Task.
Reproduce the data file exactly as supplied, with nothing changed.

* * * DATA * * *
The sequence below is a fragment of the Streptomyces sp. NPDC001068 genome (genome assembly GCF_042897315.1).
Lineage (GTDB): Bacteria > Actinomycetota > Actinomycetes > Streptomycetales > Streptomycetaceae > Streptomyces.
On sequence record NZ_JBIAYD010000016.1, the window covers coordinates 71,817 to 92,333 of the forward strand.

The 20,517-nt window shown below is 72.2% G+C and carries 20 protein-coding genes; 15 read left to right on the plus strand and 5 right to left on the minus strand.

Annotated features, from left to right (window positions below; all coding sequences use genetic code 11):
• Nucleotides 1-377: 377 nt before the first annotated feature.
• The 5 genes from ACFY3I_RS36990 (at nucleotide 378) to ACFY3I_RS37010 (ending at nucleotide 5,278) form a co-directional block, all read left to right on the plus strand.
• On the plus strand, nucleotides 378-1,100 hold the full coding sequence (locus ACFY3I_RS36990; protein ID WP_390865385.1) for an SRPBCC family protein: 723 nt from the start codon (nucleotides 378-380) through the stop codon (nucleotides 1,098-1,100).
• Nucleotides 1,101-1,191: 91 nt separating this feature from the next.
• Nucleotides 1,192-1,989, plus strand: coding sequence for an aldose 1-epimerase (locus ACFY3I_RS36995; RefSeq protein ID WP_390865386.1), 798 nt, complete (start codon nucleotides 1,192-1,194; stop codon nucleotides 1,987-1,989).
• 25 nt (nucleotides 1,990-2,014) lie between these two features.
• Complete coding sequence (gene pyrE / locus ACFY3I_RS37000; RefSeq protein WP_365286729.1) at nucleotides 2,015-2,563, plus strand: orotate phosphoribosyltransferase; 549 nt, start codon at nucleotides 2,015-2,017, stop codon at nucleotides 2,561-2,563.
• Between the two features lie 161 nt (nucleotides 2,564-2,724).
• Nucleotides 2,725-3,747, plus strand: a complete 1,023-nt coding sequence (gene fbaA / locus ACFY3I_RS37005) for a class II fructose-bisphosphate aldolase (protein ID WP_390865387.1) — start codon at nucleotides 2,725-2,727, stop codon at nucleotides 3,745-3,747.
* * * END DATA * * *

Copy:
The sequence below is a fragment of the Streptomyces sp. NPDC001068 genome (genome assembly GCF_042897315.1).
Lineage (GTDB): Bacteria > Actinomycetota > Actinomycetes > Streptomycetales > Streptomycetaceae > Streptomyces.
On sequence record NZ_JBIAYD010000016.1, the window covers coordinates 71,817 to 92,333 of the forward strand.

The 20,517-nt window shown below is 72.2% G+C and carries 20 protein-coding genes; 15 read left to right on the plus strand and 5 right to left on the minus strand.

Annotated features, from left to right (window positions below; all coding sequences use genetic code 11):
• Nucleotides 1-377: 377 nt before the first annotated feature.
• The 5 genes from ACFY3I_RS36990 (at nucleotide 378) to ACFY3I_RS37010 (ending at nucleotide 5,278) form a co-directional block, all read left to right on the plus strand.
• On the plus strand, nucleotides 378-1,100 hold the full coding sequence (locus ACFY3I_RS36990; protein ID WP_390865385.1) for an SRPBCC family protein: 723 nt from the start codon (nucleotides 378-380) through the stop codon (nucleotides 1,098-1,100).
• Nucleotides 1,101-1,191: 91 nt separating this feature from the next.
• Nucleotides 1,192-1,989, plus strand: coding sequence for an aldose 1-epimerase (locus ACFY3I_RS36995; RefSeq protein ID WP_390865386.1), 798 nt, complete (start codon nucleotides 1,192-1,194; stop codon nucleotides 1,987-1,989).
• 25 nt (nucleotides 1,990-2,014) lie between these two features.
• Complete coding sequence (gene pyrE / locus ACFY3I_RS37000; RefSeq protein WP_365286729.1) at nucleotides 2,015-2,563, plus strand: orotate phosphoribosyltransferase; 549 nt, start codon at nucleotides 2,015-2,017, stop codon at nucleotides 2,561-2,563.
• Between the two features lie 161 nt (nucleotides 2,564-2,724).
• Nucleotides 2,725-3,747, plus strand: a complete 1,023-nt coding sequence (gene fbaA / locus ACFY3I_RS37005) for a class II fructose-bisphosphate aldolase (protein ID WP_390865387.1) — start codon at nucleotides 2,725-2,727, stop codon at nucleotides 3,745-3,747.